This aquatic survival game is an underwater wonder.
There are certain moments in my gaming past I’d love to somehow wipe from my brain just so I could experience them again, fresh and unspoiled. Plunging into the sometimes beautiful, sometimes terrifying, sometimes disorienting aquatic world of Subnautica for the first time is one of those moments. Not since Minecraft have I fallen so easily in love with an open-world survival craft-em-up, and in a lot of ways, including the gripping story, developer Unknown Worlds has done even better.
Subnautica is gripping from the very first moments, as you’re ejected from a disintegrating starship onto a watery alien world. Beyond the relative safety of your life pod, an expansive, diverse range of aquatic biomes brimming with awe and personality awaits. From the shallow, murky kelp forests to the surreal, alien shark-infested expanse of the underwater islands, the surprises never seemed to cease as I pushed to explore further and deeper. Along the way, I discovered the foreboding, Ridley Scott-esque wreck of the ship that brought you here to explore… and a couple other surprising detours I don’t want to spoil.
One of the most unexpected things about Subnautica, in comparison to other games in its genre, is that it’s legitimately terrifying. I don’t mean the tension of possibly losing my inventory when being chased by a shark. I’m talking about the kind of fear I feel when playing Amnesia or Outlast. Drifting in the open water by moonlight, knowing the sea floor may be hundreds of meters below me and safety is nowhere in sight, all while the echoing wails of massive, predatory leviathans resonate from somewhere in the inky black, never failed to make my heart rate rise. Wait – did that last one sound closer? As an absolute masochist when it comes to horror, I found these moments delightfully unsettling.
One of the most unexpected things about Subnautica is that it’s legitimately terrifying.
Subnautica further cements its horror credentials by sometimes making you helpless against enemies. Your survival knife or the industrial drill on the PRAWN exosuit can make short work of some of the smaller hostiles, but the ocean’s apex predators are practically unkillable. Awareness, stealth, and distraction are your best tools for survival in the dangerous depths. Some of my most memorable moments were running my Cyclops submarine on silent while I tried to navigate a passageway without alerting the sea monster patrolling it.
The crafting system is robust, if fairly straightforward: you gather resources from the ocean floor to build expansive, modular seabases and unlock new tools. The major turning points are when you unlock the Seamoth, and later the much larger Cyclops, which allow you to reach deeper biomes without being crushed like a tin can and thus access higher-tier resources. The progression dragged in a couple spots – like when you first get the Seamoth but still can’t access most of the resources needed to upgrade its diving depth. Building a scanning room at my seabase was a big help there.
Positional audio became my best friend in figuring out what types of creatures were around.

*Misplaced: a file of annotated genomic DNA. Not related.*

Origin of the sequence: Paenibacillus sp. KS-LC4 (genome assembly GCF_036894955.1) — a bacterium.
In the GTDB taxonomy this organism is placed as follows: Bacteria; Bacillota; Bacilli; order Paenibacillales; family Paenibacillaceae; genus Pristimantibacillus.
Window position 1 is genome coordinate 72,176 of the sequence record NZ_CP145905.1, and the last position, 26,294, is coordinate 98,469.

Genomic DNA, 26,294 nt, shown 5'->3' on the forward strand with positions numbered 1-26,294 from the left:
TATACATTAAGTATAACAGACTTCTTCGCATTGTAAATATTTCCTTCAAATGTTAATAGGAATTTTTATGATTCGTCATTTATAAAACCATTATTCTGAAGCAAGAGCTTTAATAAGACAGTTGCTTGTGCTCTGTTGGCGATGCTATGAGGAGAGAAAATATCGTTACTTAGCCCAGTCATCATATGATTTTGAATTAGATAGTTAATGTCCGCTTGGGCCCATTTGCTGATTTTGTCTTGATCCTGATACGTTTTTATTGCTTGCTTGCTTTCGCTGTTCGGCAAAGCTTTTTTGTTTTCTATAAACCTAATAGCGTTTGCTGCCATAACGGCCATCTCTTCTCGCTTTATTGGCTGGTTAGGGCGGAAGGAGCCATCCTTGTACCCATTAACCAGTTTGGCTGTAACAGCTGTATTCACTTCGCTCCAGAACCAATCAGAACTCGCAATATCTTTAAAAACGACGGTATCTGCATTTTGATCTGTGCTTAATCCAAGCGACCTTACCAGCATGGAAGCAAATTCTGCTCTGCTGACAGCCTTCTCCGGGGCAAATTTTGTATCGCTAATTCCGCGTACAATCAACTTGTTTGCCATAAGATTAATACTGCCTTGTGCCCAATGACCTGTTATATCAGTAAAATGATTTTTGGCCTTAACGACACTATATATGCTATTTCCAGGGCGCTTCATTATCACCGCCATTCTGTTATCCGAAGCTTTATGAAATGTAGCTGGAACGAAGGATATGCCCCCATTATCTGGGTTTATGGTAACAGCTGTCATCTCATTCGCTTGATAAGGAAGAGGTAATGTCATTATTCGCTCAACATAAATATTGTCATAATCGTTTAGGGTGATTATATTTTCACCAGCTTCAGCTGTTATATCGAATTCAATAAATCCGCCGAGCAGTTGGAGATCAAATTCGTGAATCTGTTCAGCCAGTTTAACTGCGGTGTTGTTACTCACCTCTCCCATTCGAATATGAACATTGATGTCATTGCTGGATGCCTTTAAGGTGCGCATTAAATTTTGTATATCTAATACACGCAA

All the while, the sense of being submerged is made so much more real by the excellent muted, watery sound effects. Positional audio eventually became my best friend in figuring out what types of creatures were around, and where they were located. Each biome has, in addition to a very strong visual identity, a music track that cements the mood. The pulsing beat of the Blood Kelp Zone told me exactly what I needed to know: mainly that I was going to need to Alt + Tab out and look at pictures of puppies for a while when it was done with me.
On the other hand, my immersion was often disrupted by huge amounts of pop-in and jarring level of detail changes, especially when operating a fast vehicle like the Seamoth. There are no draw-distance sliders in the options, which was frustrating as my PC was able to handle Subnautica’s max settings with a stable framerate. I would have loved to push the boundaries a bit more to try to smooth that out.
When the graphics are fully rendered, though, they’re striking and communicative. The variety of alien life strikes a balance between nods to recognizable sea creatures and alien weirdness that made me want to swim up close to even the tiniest fish and crustaceans you admire the detail. Occasionally, this resulted in me getting a bite taken out of my face – but in general, the shape and sound of a creature tells you what you need to know at a glance. Predators look like predators, with sleek outlines and prominent teeth, while less fearsome fauna tends to reflect its role in the ecosystem with a more welcoming silhouette.
The plot goes as deep as the foreboding depths.
The icing on the cake is that Subnautica actually does a really good job of telling a compelling story around its survival gameplay. It would be unforgivable for me to spoil any of the surprises you’ll discover in the course of simply trying to get enough food and drinkable water to stay breathing. But suffice it to say the plot goes as deep as the foreboding depths, with the complexity and nuance of a great sci-fi film. Each step along the way includes well-written journal entries and audio logs with uncommonly high-quality voice acting.
Perhaps most praiseworthy of all, it doesn’t pull that “Good luck finding the main story!” nonsense so many other open-world survival games are guilty of. Clear map landmarks and a short-wave radio continue to provide the clues throughout to nudge you in the right direction, so you never feel like you absolutely have to go poring over a wiki to figure out what to do next.